Snack stands: Snacking is just naturally part of the theme park experience so you’ll find no shortage of snacks at the Magic Kingdom. Popcorn and ice cream carts (both have cold bottled drinks) are pretty much everywhere, but there are some specialty snacks stands that are actually pretty famous. Aloha Isle and Sunshine Tree Terrance in Adventureland are where you’ll find the Dole Whips (and other fruit flavor ice cream swirl treats). Sleepy Hollow Refreshments in Liberty Square is wehre you’ll find the nutella waffles. The Lunching Pad in Tomorrowland has the Mickey soft pretzels. There’s a churro cart near Storybook Circus and a mac and cheese stand in Fantasyland (Friar’s Nook). The My Disney Experience app has menus for every. single. snack. stand. Wow.
Counter Service Dining: This is where the majority of guests are going to chow down. You stand in line, order, wait for your food at a counter, and find your own table. Most of these places are indoors (blessed AC) and have a LOT of seating (however at prime hours ~ mostly around lunch ~ they can get pretty crowded). Most of them have mobile ordering available through the My Disney Experience app. You can also look at menus in the My Disney Experience app. My favorites are Columbia Harbour House (they have a lot of fish and shrimp options as well as “healthier” fare), Pecos Bill’s Tall Tale Café (for burgers), Cosmic Ray’s (for general variety), and Casey’s Corner (for hotdogs although most of their seating is outside).
Table Service Dining: If you want a proper meal at a table with service, you need to make a reservation before you arrive. As soon as possible actually (like, a lot of people make them six months in advance).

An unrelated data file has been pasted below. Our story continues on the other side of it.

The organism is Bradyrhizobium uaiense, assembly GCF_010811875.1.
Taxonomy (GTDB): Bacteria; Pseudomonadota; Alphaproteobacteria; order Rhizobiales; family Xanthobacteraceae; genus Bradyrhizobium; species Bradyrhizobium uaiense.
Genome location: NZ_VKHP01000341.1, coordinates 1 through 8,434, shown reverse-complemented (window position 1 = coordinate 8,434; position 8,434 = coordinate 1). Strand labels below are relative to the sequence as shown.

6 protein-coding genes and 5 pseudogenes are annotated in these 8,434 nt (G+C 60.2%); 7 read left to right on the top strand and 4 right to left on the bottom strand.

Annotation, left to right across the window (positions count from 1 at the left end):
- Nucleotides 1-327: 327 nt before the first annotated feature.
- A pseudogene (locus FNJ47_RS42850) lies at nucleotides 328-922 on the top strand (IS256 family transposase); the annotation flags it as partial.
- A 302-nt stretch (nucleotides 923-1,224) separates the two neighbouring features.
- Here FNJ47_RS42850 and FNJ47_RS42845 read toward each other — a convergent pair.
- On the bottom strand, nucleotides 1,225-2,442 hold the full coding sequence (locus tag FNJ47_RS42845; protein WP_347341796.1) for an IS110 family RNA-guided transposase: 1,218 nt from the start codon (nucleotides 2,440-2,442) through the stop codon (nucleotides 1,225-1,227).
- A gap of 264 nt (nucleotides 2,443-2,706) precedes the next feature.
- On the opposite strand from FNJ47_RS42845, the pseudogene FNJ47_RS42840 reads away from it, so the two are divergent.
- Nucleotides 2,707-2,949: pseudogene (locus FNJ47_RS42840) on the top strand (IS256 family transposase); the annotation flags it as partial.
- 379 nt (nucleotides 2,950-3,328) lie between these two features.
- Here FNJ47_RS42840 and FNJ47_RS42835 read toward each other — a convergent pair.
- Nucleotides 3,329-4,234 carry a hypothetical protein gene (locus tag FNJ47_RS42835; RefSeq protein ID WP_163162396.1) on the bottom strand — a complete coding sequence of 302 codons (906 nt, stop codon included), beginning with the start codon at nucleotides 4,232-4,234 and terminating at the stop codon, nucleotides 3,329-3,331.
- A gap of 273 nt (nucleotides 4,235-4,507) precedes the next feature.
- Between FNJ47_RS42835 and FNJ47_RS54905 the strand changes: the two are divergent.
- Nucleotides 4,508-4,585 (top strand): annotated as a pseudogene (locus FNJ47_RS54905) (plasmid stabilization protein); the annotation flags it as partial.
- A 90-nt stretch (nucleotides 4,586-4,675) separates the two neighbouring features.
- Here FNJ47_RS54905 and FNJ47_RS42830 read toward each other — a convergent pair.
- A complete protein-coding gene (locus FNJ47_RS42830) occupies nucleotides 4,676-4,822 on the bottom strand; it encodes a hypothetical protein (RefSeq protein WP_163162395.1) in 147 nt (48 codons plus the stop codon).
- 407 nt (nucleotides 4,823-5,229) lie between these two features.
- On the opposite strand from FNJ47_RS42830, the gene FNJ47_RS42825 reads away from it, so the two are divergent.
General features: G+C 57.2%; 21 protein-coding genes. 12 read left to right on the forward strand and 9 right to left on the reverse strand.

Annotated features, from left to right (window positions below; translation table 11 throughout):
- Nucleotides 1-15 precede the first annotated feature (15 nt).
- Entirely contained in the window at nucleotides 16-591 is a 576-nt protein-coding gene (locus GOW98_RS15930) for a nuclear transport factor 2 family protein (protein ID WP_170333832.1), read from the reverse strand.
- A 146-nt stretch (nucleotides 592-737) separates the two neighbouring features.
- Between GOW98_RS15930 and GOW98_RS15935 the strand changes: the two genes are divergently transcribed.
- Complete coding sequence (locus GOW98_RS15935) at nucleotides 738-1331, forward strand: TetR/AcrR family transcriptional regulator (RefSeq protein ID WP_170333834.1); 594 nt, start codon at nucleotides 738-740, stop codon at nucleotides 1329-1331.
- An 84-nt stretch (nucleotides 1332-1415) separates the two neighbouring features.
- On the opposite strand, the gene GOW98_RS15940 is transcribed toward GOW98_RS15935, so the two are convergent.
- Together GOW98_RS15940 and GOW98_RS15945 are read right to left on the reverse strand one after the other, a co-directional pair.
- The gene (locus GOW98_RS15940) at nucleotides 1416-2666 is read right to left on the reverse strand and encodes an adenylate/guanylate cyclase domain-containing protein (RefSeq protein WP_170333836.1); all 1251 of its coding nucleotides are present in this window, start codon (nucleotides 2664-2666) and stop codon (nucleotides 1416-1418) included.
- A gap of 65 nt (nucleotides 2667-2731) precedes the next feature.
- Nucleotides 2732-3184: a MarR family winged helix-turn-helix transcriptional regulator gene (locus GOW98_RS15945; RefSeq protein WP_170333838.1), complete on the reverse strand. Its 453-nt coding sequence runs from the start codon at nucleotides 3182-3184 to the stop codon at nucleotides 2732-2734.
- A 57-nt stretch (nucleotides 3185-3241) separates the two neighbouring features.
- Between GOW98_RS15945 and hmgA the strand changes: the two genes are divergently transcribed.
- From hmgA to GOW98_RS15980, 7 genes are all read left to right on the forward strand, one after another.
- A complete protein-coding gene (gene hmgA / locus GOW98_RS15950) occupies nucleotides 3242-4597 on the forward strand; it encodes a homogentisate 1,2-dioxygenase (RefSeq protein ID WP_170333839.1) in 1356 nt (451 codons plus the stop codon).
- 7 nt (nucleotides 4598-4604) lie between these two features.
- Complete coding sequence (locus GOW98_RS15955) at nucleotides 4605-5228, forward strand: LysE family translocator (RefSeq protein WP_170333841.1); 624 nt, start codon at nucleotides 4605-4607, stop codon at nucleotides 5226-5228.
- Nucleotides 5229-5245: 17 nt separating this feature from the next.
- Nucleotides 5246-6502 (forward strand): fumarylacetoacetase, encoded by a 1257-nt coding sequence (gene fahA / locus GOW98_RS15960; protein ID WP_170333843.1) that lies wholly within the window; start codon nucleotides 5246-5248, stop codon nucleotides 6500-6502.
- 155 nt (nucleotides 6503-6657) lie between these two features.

Cinderella’s Royal Table (dining with the princesses in the castle) will cost you a pretty penny ($62-$75/adult), but it also completely books up six months in advance. It’s the holy grail of dining in the Magic Kingdom.
Be Our Guest is the newest hot spot. It’s counter service for breakfast and lunch (you still need a reservation) and a prefix sit down dinner (with the Beast). I think lunch is the best value (a la carte menu with items ranging from $8-$19) whereas breakfast entrees are all $29 (and I’ve never loved the food for the money). Dinner is $62 for your appetizer, entrée, and dessert. The inside of the restaurant is truly amazing through and if you’re a Beauty and the Beast fan, it’s definitely a must do. Side note: you can’t go inside to look around if you don’t have a reservation.
I really like Crystal Palace for a character buffet (Winnie the Pooh and friends) and they do breakfast, lunch, and dinner.
Liberty Tree Tavern also has an all you can eat family style “Thanksgiving” meal for dinner and ala cart for lunch.
Skipper Canteen is good if you want more exciting fare, Plaza Inn is the best place for a low key meal, and I would honestly just avoid Tony’s Town Square.
Miscellaneous Things to Know
Extra Magic Hours: If you are staying at a Disney resort, take advantage of Extra Magic Hours to ride the most popular attractions with little or no waits. They’ll either be an hour before the park opens or up to three hours after it closes (it’s only one park per day so check the schedule).
Photopass: Disney’s PhotoPass is a photography system that allows park guests to pose for pictures with the entire family. A network of Disney photographers is spread throughout the parks ready and willing to take photos of your magical vacation. Photographers are set up to take pictures in the most popular photo spots and with characters too. Have them take your photo then scan your Magic Band. You’ll be able to view all of your photos (including your ride photos) in the My Disney Experience app. You can pay a one time price to be able to download all of your photos (it’s called Memory Maker and it’s $169 if you purchase more than 3 days in advance of your trip, $199 once you arrive) or you can purchase them individually. Even if you are not interested in purchasing the PhotoPass package, the photographers are always more than willing to take pictures of your family using your own camera or phone.
Package Pickup: If you go a little crazy with the souvenirs and you don’t want to carry them around all day, you can have your packages sent to the front of the park and held until the end of the day. And if you’re a Disney resort guest, you can have them sent to the gift shop at your resort.